LONDON (Reuters) – Grain was flowing out of Ukraine at a record pace on Monday under an initiative led by the United Nations aimed at easing global food shortages despite Russia’s decision to suspend its participation in the scheme.
Russia said on Saturday it was pulling out of the deal, which ensured safe passage of grain exports from three Ukrainian ports, after what it said was a major Ukrainian drone attack on its fleet in Crimea.
Other participants were pressing ahead with the deal despite Russia’s withdrawal while France said it was working to boost Ukraine grain exports via land routes in conjunction with other European Union states.
Ukraine is one of the world’s largest grain exporters and the conflict with Russia led to the closure of its seaports in February, driving up food prices and contributing to a steep rise in acute hunger across the globe.
The deal, signed on July 22, has helped ease the crisis with more than 9.5 million tonnes of corn, wheat, sunflower products, barley, rapeseed and soy exported under the pact.
A record volume of 354,500 tonnes of agricultural products was carried on vessels leaving Ukrainian ports on Monday as part of the Black Sea grain deal, a spokesperson for Odesa’s military administration said.
“Civilian cargo ships can never be a military target or held hostage. The food must flow,” tweeted Amir Abdullah, the U.N. official who coordinates the programme.
Turkey, which helped broker the deal, remained committed to the deal which involves the inspection of cargoes at a Joint Coordination Centre in Istanbul.
“Even if Russia behaves hesitantly because it didn’t receive the same benefits, we will continue decisively our efforts to serve humanity,” President Tayyip Erdogan said in a speech.
Russia said on Monday it would be risky for Ukraine to continue exporting.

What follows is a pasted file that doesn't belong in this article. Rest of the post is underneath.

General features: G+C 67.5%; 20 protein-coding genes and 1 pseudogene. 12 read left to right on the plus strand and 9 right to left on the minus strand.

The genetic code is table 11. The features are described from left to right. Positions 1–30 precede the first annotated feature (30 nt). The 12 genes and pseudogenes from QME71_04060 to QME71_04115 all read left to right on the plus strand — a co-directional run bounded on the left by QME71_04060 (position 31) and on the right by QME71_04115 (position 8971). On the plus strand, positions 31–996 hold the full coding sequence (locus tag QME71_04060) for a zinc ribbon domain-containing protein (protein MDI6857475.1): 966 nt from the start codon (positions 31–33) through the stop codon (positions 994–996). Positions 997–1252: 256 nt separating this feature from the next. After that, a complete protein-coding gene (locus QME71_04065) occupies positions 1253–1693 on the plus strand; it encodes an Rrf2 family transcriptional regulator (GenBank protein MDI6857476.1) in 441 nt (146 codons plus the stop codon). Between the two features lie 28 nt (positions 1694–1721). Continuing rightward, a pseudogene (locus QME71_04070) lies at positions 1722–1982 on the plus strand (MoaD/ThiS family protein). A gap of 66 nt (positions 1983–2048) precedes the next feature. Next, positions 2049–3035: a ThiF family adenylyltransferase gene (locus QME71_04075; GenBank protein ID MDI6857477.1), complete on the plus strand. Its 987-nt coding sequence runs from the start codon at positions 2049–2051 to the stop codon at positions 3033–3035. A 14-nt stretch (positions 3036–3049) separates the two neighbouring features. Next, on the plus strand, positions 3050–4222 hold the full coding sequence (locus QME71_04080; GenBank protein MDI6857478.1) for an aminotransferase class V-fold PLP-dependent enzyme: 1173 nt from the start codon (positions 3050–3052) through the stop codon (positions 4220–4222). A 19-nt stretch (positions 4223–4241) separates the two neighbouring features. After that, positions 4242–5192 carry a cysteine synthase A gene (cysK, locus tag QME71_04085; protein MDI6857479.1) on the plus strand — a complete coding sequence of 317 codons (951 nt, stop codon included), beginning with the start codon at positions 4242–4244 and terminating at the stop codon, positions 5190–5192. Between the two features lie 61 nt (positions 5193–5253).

“In conditions when Russia is talking about the impossibility of guaranteeing the safety of shipping in these areas, such a deal is hardly feasible, and it takes on a different character – much more risky, dangerous and unguaranteed,” Kremlin spokesman Dmitry Peskov told reporters.
WHEAT PRICES CLIMB
Wheat prices rose on Monday, climbing around 6% to $8.78 a bushel in Chicago, but remained far below a peak of $13.63-1/2 set in early March shortly after the conflict began.
The strong pace of wheat exports from Russia, which harvested a record crop this summer, has helped to bolster supplies on the world market.
Consultancy Sovecon on Monday estimated that Russia would export 4.5 million tonnes of wheat in October, up from 2.8 million in the same month last year.
Corn prices rose more than 2% to $6.96 a bushel in Chicago on Monday while soybean oil rose about 1.6% to 72.96 cents per lb.
Ukraine is a major exporter of corn and there were concerns that shipments to the European Union could be disrupted.
“As far as Europe is concerned, corn is a bigger issue than wheat as we are getting into peak season for Ukrainian corn in November,” said one grain trader said.
Analysts warned that although global agricultural commodity prices have come off record highs in recent months, local retail food prices remain high and could now face further upside.
“Typically, it takes about two months for higher grain prices to filter through the supply chain and impact consumers at the retail level,” said a Sydney-based analyst.
“But food processors do not have much forward coverage, so it is likely to be a lot quicker.”
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